Acting in response to a Texas district court decision which had declared the state’s education finance system unconstitutional Texas Taxpayer and Student Fairness v Williams, the Texas Legislature voted on May 27th to return nearly $4 billion to Texas schools and reduce the number of required tests needed to graduate. After hearing twelve weeks of testimony, Judge John Dietz had found that the state had failed to provide adequate funding to local school districts, failed to distribute the funding fairly, and denied low wealth school districts meaningful discretion in setting their tax rates because the lack of state funds forced them to tax at or near the maximum rate.
The legislature’s decision to cut $5.4 billion from education funds in 2011 led six different plaintiff groups to file lawsuits against the state, which the court ultimately consolidated into one case representing roughly 650 or two-thirds of the school districts in Texas. The plaintiffs charged the state with violating its constitutional obligations to provide an “efficient system of public schools,” and to make suitable provision for the support and maintenance of the system. In their testimony during the trial, superintendents and school finance experts stressed the dire situation facing schools statewide, which resulted in increases in class sizes beyond state limits and cut valuable programs and services. In his decision Judge Dietz responded that the school finance system “fails to provide substantially equal access to revenues necessary to provide a general diffusion of knowledge,” and also that the system is “not adequately funded and therefore fails to make suitable provision for the support and maintenance” of a school system.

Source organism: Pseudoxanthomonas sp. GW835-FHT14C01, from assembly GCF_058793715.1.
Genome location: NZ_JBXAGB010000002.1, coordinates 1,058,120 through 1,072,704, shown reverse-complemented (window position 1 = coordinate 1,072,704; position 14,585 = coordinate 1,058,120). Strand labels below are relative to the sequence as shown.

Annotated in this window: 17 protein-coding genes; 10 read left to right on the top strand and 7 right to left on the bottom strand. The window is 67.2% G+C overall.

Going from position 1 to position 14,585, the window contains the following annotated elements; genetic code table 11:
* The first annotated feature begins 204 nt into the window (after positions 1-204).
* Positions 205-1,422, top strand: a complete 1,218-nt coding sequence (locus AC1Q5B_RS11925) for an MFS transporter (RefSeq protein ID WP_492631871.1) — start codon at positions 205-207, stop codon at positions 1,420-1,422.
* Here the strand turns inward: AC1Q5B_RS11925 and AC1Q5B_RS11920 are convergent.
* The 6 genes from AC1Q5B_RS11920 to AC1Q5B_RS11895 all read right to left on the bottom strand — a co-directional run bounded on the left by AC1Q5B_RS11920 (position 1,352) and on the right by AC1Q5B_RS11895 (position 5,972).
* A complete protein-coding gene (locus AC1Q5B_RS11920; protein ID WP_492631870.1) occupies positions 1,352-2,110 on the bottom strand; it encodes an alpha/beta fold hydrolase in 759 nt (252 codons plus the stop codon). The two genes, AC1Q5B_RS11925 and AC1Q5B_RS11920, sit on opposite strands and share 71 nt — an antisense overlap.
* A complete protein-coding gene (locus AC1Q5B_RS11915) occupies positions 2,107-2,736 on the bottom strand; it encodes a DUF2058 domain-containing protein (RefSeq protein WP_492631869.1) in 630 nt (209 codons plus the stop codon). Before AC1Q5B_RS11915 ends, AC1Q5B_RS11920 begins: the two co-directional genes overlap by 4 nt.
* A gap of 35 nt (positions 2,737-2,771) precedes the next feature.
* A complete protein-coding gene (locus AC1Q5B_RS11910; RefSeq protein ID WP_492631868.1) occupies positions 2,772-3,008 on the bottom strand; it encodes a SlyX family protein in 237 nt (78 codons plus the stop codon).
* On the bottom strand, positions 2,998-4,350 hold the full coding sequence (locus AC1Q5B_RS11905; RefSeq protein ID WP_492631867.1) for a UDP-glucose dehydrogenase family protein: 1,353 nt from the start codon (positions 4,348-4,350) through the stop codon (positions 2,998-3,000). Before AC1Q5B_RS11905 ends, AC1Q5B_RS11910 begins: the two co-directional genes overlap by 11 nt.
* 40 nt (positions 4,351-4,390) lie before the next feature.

The Texas Legislature has now voted to restore $3.4 billion to schools, concentrating funds in lower and middle-income districts. This means that some districts which are not considered property poor but have significant numbers of low-income families will not receive substantial increases. For example, Austin, in which 64% of the student body comes from low-income families, will only receive an additional $11 million per year for the following two years. This amount represents 23% of the funds lost in 2011, leaving a continuing $30 million gap. The legislature also voted to decrease the required number of tests for graduation from high school from fifteen to five, which will reduce the amount districts need to spend on testing.
In light of the legislative developments, Judge Dietz has decided to re-open the case, and he set a trial date for early January, 2014.The reaction to the court’s re-considering the case was varied. Shelly Dahlberg, representing the state, together with the two largest groups of school districts in the case, supported the reopening. Some of the plaintiffs, and especially districts containing many ESL students argued against further hearings and further delay, stating that it would be impossible to evaluate the effects of the legislative rulings in the near term because many of the changes will not go into effect immediately, and delay will allow current inequities to continue to harm large numbers of students throughout the state. David Hinojosa, an attorney representing the Legal Defense and Educational Fund, noted that “Reopening this trial in January will only delay the justice our kids deserve.”
July 10, 2013